On the occasion of the second anniversary of the deadly Tazreen Fashions fire incident, international rights body Human Rights Watch has slated the global clothing brands tied to the garment factory for not providing the injured workers and families of the dead with full and fair compensation.
"The victims of Tazreen, like those of the Rana Plaza tragedy, need a huge amount of support. Many of the survivors might have escaped the flames, but their lives are ruined. These global brands should no longer dodge their duty to help these people," Brad Adams, Asia Director of the watchdog, said in a statement issued on Monday.
The tragedy that took the lives of at least 112 workers on November 24, 2012 is still a stumbling block for the survivors and families of the deceased persons in leading even an ordinary life.
According to the government statement posted on Ministry of Labour and Employment, among the injured workers in Tajreen fire incident 15 persons were given Tk 50,000 each as grant from the Relief and Welfare Fund of the Prime Minister. In addition to that, 90 injured workers were given Tk 100,000 each and the medical expenses of injured workers treated in different hospitals were borne by Bangladesh Garment Manufacturers and Exporters' Association (BGMEA).
Prime Minister has given Tk 700,000 in bank cheques to the families of 99 identified dead workers who died in the fire incident. The amount was arranged by Relief and Welfare Fund of the Prime Minister, Labour Welfare Foundation Fund of the Ministry of Labour and Employment, BGMEA, Bangladesh Bankers Association and two other buyers' organizations, mentions the statement issued on February 25 this year.
Sirajul Islam Rony, President of Bangladesh National Garment Workers Employees League, said the government and the BGMEA should take steps to rehabilitate victims taking into consideration their physical conditions.
HRW said, "Only two out of 16 firms linked to the factory are believed to have paid any meaningful amount of compensation to the victims. Five companies have paid nothing, claiming the factory was making or storing their products without their knowledge or authorization. Other companies have offered undisclosed charitable donations.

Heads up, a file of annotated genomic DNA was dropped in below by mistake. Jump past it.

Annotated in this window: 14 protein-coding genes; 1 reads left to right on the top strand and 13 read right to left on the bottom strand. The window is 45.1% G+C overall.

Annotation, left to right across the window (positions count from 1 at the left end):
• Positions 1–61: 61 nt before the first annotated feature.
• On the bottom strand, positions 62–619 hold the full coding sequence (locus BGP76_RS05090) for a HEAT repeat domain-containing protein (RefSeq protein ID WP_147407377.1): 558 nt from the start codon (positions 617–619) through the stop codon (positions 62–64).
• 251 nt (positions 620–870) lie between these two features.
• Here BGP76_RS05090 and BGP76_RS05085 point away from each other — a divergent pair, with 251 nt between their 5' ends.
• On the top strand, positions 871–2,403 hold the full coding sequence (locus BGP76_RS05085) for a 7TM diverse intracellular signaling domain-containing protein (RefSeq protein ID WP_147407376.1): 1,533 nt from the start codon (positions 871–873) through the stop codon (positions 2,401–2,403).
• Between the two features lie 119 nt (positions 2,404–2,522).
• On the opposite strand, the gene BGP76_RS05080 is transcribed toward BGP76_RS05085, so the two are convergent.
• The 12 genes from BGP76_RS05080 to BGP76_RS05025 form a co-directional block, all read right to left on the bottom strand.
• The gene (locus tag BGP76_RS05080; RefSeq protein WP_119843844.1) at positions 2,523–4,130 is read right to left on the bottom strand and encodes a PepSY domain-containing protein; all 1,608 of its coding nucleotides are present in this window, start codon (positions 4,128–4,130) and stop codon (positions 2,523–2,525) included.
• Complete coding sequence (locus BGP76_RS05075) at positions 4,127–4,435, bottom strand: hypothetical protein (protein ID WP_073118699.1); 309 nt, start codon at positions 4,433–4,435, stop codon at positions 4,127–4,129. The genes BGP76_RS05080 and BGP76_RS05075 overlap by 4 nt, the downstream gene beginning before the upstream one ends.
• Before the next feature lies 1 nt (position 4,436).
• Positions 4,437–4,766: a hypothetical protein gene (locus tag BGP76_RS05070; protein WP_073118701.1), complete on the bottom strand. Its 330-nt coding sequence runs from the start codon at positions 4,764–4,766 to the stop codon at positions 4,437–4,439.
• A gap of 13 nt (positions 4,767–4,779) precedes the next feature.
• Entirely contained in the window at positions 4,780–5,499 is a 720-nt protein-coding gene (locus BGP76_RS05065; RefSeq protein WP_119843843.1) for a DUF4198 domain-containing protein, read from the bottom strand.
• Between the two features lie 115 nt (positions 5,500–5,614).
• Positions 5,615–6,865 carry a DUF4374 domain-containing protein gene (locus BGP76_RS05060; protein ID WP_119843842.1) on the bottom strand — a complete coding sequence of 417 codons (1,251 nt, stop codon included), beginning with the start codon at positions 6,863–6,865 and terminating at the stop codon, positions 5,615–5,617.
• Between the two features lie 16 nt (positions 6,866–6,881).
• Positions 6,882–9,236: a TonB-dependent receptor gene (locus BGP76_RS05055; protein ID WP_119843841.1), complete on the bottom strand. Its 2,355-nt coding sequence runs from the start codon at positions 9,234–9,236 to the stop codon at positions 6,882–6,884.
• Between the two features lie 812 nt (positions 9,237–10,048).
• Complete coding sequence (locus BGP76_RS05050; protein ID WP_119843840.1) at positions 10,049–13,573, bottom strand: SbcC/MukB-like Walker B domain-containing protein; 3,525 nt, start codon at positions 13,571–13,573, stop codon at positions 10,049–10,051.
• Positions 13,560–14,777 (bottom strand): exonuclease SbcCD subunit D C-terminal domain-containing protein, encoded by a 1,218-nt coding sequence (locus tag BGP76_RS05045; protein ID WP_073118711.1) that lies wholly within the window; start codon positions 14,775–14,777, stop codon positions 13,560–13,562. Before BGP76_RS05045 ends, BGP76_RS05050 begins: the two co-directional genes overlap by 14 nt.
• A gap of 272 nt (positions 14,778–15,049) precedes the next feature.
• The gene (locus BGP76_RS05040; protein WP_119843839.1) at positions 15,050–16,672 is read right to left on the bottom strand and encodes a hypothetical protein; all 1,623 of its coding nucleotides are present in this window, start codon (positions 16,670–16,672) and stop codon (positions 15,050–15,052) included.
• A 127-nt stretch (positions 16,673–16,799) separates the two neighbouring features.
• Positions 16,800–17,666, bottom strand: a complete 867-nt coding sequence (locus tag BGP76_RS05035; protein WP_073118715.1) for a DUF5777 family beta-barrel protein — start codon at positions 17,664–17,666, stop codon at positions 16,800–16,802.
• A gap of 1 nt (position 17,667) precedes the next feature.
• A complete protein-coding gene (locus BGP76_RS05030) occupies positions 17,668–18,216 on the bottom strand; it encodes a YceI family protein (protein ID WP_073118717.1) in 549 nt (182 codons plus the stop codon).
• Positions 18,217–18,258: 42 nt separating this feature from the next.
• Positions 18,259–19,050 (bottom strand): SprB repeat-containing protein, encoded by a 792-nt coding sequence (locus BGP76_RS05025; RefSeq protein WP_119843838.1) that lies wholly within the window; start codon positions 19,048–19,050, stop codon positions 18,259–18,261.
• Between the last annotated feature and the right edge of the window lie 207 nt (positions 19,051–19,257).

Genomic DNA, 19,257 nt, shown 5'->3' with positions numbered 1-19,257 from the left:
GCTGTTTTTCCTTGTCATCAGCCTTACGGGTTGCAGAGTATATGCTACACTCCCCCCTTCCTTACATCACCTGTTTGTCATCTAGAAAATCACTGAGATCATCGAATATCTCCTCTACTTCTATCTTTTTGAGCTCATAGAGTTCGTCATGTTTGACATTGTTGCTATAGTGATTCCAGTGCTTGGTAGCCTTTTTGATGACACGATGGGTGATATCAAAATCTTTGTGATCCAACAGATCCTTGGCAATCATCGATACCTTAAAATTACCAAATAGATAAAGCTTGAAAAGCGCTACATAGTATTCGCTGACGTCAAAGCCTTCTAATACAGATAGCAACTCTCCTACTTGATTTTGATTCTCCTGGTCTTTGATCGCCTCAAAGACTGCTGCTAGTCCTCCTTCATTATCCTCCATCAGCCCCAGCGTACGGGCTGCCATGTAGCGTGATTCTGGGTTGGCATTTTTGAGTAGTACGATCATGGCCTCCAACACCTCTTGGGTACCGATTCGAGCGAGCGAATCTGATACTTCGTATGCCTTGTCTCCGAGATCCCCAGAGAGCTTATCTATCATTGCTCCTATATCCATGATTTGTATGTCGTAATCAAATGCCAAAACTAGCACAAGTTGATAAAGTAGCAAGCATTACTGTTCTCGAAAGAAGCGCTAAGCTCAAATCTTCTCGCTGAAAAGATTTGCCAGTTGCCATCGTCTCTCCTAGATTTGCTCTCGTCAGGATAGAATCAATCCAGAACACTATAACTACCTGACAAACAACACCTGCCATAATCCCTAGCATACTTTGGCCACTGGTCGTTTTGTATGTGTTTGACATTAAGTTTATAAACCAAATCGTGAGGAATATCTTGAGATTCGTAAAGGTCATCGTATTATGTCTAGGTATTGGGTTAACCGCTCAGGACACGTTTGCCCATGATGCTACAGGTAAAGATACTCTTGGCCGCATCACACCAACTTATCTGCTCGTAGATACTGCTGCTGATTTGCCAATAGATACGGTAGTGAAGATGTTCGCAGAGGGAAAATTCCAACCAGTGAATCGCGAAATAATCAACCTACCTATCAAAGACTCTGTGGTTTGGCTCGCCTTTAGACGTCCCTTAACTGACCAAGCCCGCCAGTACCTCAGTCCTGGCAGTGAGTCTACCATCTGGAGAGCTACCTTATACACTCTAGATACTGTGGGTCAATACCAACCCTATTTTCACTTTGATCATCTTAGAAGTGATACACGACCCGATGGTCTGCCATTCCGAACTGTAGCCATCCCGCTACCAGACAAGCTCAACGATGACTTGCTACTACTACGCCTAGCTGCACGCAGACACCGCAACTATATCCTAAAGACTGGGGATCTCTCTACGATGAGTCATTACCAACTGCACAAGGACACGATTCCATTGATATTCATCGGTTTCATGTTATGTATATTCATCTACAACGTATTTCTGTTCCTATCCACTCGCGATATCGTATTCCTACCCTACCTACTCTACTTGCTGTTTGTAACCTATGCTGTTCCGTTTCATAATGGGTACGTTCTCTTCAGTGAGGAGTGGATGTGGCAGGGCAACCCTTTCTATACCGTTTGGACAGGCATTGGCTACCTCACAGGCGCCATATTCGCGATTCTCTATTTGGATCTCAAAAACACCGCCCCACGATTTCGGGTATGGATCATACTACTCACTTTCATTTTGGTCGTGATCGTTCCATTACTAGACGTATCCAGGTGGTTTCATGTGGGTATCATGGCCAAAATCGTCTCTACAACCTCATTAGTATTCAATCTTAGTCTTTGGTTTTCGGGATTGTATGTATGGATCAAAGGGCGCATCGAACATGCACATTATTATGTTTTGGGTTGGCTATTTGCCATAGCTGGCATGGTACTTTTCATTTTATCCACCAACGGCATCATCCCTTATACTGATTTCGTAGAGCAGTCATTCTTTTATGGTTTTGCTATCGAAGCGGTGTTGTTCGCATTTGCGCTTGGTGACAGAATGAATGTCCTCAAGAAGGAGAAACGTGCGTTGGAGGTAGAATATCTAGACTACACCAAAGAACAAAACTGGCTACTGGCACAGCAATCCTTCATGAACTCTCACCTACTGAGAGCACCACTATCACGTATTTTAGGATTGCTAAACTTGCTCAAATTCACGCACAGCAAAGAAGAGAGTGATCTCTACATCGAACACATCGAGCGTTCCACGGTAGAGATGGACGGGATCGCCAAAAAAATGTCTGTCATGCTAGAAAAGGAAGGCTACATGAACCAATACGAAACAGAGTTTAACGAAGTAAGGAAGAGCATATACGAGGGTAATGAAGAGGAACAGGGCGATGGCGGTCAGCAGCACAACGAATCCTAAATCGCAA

The watchdog stated that in November 2013, it wrote to five companies whose products were in some way associated with the Tazreen Factory, but to date Dickies (USA,) Sears (USA), Disney (USA), Teddy Smith (France), and Walmart (USA) have not replied.
"Companies should not claim that just because they did not know their products were in Tazreen they have no responsibility to the victims," Adams said.
"The UN Guiding Principles categorically state that all firms have a responsibility to conduct due diligence throughout their supply chain, and provide a remedy to anyone affected by human rights violations."
Bangladeshi activists who entered Tazreen Fashions after the fire also found labels, clothing, and documentation connected to C&A (Belgium), Edinburgh Woollen Mill (UK), El Corte Ingles (Spain), Sean Combs/Enyce (US), Karl Rieker (Germany), KiK (Germany), Li & Fung (Hong Kong), and Piazza Italia (Italy), HRW said. The body stated that it wrote each of these companies in November 2013, but one year later, none have replied.
Only two of the brands, Europe's C&A and Li and Fung of Honk Kong, are believed to have made meaningful attempts to compensate the survivors and relatives of those who died, according to the Clean Clothes Campaign.